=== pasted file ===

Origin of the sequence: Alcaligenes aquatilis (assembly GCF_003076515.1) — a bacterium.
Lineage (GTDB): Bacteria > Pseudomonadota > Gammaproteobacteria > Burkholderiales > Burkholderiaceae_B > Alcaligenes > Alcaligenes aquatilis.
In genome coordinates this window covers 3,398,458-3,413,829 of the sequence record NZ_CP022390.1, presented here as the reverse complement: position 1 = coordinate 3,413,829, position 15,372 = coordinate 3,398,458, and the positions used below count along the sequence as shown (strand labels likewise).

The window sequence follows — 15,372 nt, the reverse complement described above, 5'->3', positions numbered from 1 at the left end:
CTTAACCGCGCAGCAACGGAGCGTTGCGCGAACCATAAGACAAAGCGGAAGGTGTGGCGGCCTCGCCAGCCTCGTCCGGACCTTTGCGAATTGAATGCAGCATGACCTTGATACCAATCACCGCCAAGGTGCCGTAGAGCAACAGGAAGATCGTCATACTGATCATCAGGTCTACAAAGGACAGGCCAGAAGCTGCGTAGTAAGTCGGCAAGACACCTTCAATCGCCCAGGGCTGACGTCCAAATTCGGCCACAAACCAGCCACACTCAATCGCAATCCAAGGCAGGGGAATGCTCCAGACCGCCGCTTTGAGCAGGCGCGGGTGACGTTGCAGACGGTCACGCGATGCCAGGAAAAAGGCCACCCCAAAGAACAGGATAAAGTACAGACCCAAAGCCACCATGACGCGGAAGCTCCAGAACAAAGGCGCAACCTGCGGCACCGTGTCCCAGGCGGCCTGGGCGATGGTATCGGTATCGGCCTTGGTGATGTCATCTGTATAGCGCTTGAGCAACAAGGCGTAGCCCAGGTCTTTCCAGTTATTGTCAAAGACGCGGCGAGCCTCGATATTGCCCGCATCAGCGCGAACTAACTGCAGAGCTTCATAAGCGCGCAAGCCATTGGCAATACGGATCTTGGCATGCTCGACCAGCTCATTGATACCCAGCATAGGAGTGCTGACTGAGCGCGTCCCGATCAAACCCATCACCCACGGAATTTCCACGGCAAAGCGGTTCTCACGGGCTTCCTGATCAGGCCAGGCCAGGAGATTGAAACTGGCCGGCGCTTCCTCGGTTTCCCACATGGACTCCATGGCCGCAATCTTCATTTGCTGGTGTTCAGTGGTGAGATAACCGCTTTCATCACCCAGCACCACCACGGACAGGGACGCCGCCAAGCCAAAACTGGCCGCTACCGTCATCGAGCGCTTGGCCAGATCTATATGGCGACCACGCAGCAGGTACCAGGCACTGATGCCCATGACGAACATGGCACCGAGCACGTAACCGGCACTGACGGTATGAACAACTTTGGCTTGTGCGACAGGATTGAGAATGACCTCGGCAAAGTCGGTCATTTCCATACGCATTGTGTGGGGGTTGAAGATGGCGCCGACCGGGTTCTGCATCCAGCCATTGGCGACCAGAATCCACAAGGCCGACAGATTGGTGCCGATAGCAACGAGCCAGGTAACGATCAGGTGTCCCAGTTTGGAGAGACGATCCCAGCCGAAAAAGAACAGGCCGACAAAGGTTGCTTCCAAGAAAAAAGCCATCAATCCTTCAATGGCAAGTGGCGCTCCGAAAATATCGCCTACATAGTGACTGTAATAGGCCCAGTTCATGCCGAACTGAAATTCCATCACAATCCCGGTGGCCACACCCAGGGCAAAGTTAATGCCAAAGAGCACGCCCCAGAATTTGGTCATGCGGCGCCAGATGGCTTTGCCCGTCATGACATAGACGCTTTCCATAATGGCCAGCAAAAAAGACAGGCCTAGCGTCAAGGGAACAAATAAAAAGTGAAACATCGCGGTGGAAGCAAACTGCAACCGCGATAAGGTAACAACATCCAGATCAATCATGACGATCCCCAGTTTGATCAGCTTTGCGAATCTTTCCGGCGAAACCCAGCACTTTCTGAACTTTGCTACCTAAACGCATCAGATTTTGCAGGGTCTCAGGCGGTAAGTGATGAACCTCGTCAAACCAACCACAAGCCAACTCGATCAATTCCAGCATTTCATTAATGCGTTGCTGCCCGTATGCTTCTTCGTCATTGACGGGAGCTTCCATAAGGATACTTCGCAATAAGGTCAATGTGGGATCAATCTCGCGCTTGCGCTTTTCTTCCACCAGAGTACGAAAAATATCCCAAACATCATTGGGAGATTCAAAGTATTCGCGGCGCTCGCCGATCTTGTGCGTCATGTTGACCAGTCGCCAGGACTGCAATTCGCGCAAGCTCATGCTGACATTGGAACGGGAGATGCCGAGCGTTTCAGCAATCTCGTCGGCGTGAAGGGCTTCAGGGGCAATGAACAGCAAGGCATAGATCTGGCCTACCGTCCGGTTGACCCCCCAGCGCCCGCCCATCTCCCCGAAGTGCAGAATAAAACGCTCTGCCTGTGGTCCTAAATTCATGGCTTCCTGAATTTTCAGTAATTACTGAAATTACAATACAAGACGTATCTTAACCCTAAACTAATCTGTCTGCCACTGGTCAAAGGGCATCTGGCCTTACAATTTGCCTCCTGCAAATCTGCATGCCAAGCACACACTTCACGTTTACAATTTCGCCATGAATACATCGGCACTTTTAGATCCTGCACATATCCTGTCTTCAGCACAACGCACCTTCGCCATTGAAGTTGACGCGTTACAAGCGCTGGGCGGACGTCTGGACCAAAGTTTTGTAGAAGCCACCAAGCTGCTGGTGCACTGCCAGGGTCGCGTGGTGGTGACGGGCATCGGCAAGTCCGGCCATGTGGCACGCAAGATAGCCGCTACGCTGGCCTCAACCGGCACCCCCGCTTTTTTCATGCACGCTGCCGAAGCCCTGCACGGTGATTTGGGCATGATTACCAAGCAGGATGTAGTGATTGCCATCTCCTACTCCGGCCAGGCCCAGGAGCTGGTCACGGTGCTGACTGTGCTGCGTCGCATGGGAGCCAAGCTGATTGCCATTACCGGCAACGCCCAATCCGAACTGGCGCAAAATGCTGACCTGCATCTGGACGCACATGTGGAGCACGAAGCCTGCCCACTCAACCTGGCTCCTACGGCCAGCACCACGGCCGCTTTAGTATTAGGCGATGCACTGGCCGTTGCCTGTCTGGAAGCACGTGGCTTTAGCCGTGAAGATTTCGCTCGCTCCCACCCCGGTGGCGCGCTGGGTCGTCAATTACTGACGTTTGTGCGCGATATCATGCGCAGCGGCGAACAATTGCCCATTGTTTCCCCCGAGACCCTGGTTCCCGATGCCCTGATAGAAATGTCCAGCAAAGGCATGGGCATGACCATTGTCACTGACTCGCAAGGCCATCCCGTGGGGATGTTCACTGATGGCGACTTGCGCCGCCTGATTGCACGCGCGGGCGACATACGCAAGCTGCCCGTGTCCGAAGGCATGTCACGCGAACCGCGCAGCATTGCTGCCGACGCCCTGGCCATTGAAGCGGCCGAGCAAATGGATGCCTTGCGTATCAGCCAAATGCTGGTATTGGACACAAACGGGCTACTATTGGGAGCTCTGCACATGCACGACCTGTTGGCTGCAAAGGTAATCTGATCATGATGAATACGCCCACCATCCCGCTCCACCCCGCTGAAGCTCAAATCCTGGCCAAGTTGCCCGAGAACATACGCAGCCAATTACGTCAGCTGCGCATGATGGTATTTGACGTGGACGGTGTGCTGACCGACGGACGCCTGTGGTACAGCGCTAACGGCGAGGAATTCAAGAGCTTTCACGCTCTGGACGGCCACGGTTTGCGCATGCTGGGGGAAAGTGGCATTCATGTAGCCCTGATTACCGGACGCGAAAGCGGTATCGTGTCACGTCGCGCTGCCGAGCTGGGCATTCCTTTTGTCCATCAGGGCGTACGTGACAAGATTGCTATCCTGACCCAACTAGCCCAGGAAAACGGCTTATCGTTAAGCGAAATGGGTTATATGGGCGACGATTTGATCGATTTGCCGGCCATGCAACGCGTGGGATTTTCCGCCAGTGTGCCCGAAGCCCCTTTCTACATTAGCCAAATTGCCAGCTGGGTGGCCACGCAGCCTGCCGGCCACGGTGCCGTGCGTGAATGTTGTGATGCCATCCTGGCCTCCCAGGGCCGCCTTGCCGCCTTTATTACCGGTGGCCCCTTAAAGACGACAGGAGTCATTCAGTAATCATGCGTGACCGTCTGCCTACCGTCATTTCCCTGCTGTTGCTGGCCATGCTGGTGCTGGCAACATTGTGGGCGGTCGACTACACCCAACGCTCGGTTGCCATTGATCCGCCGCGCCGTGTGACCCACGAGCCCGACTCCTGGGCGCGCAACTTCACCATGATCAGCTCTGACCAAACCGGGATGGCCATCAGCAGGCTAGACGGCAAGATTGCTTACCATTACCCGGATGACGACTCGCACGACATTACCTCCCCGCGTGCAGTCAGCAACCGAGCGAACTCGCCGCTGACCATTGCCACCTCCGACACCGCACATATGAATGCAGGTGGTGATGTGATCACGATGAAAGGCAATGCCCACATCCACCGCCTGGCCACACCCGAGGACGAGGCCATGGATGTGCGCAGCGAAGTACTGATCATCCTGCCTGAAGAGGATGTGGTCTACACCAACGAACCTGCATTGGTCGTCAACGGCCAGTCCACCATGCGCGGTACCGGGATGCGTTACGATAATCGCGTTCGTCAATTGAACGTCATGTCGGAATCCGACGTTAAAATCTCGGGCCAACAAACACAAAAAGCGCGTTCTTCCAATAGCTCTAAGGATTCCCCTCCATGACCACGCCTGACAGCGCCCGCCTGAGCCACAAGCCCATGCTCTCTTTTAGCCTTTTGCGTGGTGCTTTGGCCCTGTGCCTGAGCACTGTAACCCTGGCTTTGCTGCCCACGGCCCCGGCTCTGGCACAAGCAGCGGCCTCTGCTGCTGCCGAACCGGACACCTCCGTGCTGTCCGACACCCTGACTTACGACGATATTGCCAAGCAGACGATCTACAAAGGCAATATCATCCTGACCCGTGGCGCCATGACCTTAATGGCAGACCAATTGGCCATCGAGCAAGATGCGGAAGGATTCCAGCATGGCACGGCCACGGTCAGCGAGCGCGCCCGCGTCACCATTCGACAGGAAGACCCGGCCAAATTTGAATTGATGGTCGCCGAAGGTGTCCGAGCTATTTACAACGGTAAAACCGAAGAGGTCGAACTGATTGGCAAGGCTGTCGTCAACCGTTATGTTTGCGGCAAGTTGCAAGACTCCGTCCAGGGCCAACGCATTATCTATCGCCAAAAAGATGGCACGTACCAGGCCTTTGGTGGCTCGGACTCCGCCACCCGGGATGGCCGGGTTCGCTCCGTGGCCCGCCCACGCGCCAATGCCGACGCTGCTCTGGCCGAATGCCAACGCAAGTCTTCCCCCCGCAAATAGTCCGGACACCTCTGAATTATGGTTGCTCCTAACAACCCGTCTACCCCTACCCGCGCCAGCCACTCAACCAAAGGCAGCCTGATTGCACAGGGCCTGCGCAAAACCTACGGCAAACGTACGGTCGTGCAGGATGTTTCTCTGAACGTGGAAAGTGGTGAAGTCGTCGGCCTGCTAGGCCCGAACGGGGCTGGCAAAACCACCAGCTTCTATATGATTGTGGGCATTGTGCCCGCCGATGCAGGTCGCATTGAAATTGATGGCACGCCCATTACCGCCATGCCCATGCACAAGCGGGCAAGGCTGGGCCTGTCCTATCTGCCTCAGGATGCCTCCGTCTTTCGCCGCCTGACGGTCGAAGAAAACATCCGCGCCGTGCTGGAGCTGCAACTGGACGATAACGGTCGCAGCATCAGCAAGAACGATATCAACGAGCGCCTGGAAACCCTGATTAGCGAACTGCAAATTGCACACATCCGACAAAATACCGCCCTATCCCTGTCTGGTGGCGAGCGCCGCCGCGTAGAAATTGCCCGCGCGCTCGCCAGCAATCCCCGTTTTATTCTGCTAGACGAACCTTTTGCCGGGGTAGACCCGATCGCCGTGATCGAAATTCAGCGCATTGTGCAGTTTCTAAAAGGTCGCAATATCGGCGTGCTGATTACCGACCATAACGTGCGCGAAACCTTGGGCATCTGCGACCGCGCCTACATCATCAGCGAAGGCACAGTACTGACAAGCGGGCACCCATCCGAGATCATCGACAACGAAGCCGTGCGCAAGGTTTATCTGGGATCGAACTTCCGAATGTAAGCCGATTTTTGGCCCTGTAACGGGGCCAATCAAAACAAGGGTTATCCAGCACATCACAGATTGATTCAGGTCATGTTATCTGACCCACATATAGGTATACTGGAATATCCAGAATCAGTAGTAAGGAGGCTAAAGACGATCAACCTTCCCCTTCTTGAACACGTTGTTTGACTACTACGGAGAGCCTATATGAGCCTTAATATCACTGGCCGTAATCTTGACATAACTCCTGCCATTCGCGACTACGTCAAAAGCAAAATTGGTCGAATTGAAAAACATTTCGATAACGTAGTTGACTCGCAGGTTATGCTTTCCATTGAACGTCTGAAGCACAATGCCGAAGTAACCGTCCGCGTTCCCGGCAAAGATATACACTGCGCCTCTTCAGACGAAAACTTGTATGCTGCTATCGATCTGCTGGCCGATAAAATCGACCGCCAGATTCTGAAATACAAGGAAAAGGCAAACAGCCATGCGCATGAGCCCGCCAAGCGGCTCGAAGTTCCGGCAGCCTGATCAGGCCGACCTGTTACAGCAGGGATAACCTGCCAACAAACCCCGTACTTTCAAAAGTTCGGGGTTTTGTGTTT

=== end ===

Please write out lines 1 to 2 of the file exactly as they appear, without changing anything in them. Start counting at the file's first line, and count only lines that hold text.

Origin of the sequence: Alcaligenes aquatilis (assembly GCF_003076515.1) — a bacterium.
Lineage (GTDB): Bacteria > Pseudomonadota > Gammaproteobacteria > Burkholderiales > Burkholderiaceae_B > Alcaligenes > Alcaligenes aquatilis.